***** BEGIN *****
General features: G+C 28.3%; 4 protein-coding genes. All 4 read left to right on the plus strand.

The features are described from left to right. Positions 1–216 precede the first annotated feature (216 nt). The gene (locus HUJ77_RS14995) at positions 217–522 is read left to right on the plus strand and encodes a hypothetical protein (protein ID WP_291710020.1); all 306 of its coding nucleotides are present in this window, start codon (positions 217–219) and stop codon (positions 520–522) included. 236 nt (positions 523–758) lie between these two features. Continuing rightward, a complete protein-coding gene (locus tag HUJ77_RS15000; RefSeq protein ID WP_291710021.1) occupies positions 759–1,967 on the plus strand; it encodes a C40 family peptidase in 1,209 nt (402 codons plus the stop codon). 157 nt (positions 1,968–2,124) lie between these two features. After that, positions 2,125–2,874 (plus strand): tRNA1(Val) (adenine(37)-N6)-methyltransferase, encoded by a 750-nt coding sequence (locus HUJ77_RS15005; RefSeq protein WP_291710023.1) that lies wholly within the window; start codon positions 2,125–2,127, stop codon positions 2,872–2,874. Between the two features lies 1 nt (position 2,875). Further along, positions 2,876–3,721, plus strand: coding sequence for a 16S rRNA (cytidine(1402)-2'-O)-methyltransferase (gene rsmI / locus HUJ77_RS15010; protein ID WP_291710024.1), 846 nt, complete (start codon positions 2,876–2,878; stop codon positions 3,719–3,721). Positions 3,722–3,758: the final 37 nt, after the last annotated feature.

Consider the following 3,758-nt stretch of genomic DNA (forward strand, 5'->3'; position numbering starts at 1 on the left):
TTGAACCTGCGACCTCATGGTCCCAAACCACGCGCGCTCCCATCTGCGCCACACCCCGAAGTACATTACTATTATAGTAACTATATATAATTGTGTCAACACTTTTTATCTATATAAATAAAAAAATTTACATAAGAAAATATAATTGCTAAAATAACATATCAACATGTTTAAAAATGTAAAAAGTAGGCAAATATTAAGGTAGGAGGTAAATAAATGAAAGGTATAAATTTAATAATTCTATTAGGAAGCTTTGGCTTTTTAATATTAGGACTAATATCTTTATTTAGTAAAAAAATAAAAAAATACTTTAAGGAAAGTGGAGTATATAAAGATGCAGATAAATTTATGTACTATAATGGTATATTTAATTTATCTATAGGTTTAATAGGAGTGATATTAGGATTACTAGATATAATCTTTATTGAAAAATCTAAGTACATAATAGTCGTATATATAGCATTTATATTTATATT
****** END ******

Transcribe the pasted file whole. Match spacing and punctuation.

General features: G+C 28.3%; 4 protein-coding genes. All 4 read left to right on the plus strand.

The features are described from left to right. Positions 1–216 precede the first annotated feature (216 nt). The gene (locus HUJ77_RS14995) at positions 217–522 is read left to right on the plus strand and encodes a hypothetical protein (protein ID WP_291710020.1); all 306 of its coding nucleotides are present in this window, start codon (positions 217–219) and stop codon (positions 520–522) included. 236 nt (positions 523–758) lie between these two features. Continuing rightward, a complete protein-coding gene (locus tag HUJ77_RS15000; RefSeq protein ID WP_291710021.1) occupies positions 759–1,967 on the plus strand; it encodes a C40 family peptidase in 1,209 nt (402 codons plus the stop codon). 157 nt (positions 1,968–2,124) lie between these two features. After that, positions 2,125–2,874 (plus strand): tRNA1(Val) (adenine(37)-N6)-methyltransferase, encoded by a 750-nt coding sequence (locus HUJ77_RS15005; RefSeq protein WP_291710023.1) that lies wholly within the window; start codon positions 2,125–2,127, stop codon positions 2,872–2,874. Between the two features lies 1 nt (position 2,875). Further along, positions 2,876–3,721, plus strand: coding sequence for a 16S rRNA (cytidine(1402)-2'-O)-methyltransferase (gene rsmI / locus HUJ77_RS15010; protein ID WP_291710024.1), 846 nt, complete (start codon positions 2,876–2,878; stop codon positions 3,719–3,721). Positions 3,722–3,758: the final 37 nt, after the last annotated feature.

Consider the following 3,758-nt stretch of genomic DNA (forward strand, 5'->3'; position numbering starts at 1 on the left):
TTGAACCTGCGACCTCATGGTCCCAAACCACGCGCGCTCCCATCTGCGCCACACCCCGAAGTACATTACTATTATAGTAACTATATATAATTGTGTCAACACTTTTTATCTATATAAATAAAAAAATTTACATAAGAAAATATAATTGCTAAAATAACATATCAACATGTTTAAAAATGTAAAAAGTAGGCAAATATTAAGGTAGGAGGTAAATAAATGAAAGGTATAAATTTAATAATTCTATTAGGAAGCTTTGGCTTTTTAATATTAGGACTAATATCTTTATTTAGTAAAAAAATAAAAAAATACTTTAAGGAAAGTGGAGTATATAAAGATGCAGATAAATTTATGTACTATAATGGTATATTTAATTTATCTATAGGTTTAATAGGAGTGATATTAGGATTACTAGATATAATCTTTATTGAAAAATCTAAGTACATAATAGTCGTATATATAGCATTTATATTTATATT